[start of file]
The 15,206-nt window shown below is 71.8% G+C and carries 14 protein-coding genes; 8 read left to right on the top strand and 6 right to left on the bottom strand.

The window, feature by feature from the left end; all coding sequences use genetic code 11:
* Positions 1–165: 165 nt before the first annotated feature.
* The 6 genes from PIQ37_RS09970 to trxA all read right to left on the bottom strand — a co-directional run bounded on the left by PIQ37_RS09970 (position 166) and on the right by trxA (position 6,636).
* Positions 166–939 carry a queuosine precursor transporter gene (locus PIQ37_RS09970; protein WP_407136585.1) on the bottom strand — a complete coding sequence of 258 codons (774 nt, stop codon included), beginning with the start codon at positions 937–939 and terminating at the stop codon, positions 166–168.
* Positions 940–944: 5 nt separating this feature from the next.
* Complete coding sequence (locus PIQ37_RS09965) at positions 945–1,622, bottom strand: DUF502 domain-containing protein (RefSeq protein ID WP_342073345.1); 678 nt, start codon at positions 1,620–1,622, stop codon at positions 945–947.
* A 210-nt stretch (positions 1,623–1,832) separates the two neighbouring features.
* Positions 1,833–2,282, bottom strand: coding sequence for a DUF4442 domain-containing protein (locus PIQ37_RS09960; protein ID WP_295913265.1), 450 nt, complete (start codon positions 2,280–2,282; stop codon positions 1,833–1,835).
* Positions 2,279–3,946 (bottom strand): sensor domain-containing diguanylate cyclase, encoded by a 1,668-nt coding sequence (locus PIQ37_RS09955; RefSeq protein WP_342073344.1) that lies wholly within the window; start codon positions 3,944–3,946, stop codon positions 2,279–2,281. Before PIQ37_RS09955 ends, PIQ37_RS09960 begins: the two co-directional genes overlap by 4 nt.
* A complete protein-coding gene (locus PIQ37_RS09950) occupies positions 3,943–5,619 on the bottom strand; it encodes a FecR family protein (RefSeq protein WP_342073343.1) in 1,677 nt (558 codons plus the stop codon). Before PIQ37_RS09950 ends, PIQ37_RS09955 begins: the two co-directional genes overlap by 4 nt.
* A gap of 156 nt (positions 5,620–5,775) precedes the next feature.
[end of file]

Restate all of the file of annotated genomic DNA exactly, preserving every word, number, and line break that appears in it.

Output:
The 15,206-nt window shown below is 71.8% G+C and carries 14 protein-coding genes; 8 read left to right on the top strand and 6 right to left on the bottom strand.

The window, feature by feature from the left end; all coding sequences use genetic code 11:
* Positions 1–165: 165 nt before the first annotated feature.
* The 6 genes from PIQ37_RS09970 to trxA all read right to left on the bottom strand — a co-directional run bounded on the left by PIQ37_RS09970 (position 166) and on the right by trxA (position 6,636).
* Positions 166–939 carry a queuosine precursor transporter gene (locus PIQ37_RS09970; protein WP_407136585.1) on the bottom strand — a complete coding sequence of 258 codons (774 nt, stop codon included), beginning with the start codon at positions 937–939 and terminating at the stop codon, positions 166–168.
* Positions 940–944: 5 nt separating this feature from the next.
* Complete coding sequence (locus PIQ37_RS09965) at positions 945–1,622, bottom strand: DUF502 domain-containing protein (RefSeq protein ID WP_342073345.1); 678 nt, start codon at positions 1,620–1,622, stop codon at positions 945–947.
* A 210-nt stretch (positions 1,623–1,832) separates the two neighbouring features.
* Positions 1,833–2,282, bottom strand: coding sequence for a DUF4442 domain-containing protein (locus PIQ37_RS09960; protein ID WP_295913265.1), 450 nt, complete (start codon positions 2,280–2,282; stop codon positions 1,833–1,835).
* Positions 2,279–3,946 (bottom strand): sensor domain-containing diguanylate cyclase, encoded by a 1,668-nt coding sequence (locus PIQ37_RS09955; RefSeq protein WP_342073344.1) that lies wholly within the window; start codon positions 3,944–3,946, stop codon positions 2,279–2,281. Before PIQ37_RS09955 ends, PIQ37_RS09960 begins: the two co-directional genes overlap by 4 nt.
* A complete protein-coding gene (locus PIQ37_RS09950) occupies positions 3,943–5,619 on the bottom strand; it encodes a FecR family protein (RefSeq protein WP_342073343.1) in 1,677 nt (558 codons plus the stop codon). Before PIQ37_RS09950 ends, PIQ37_RS09955 begins: the two co-directional genes overlap by 4 nt.
* A gap of 156 nt (positions 5,620–5,775) precedes the next feature.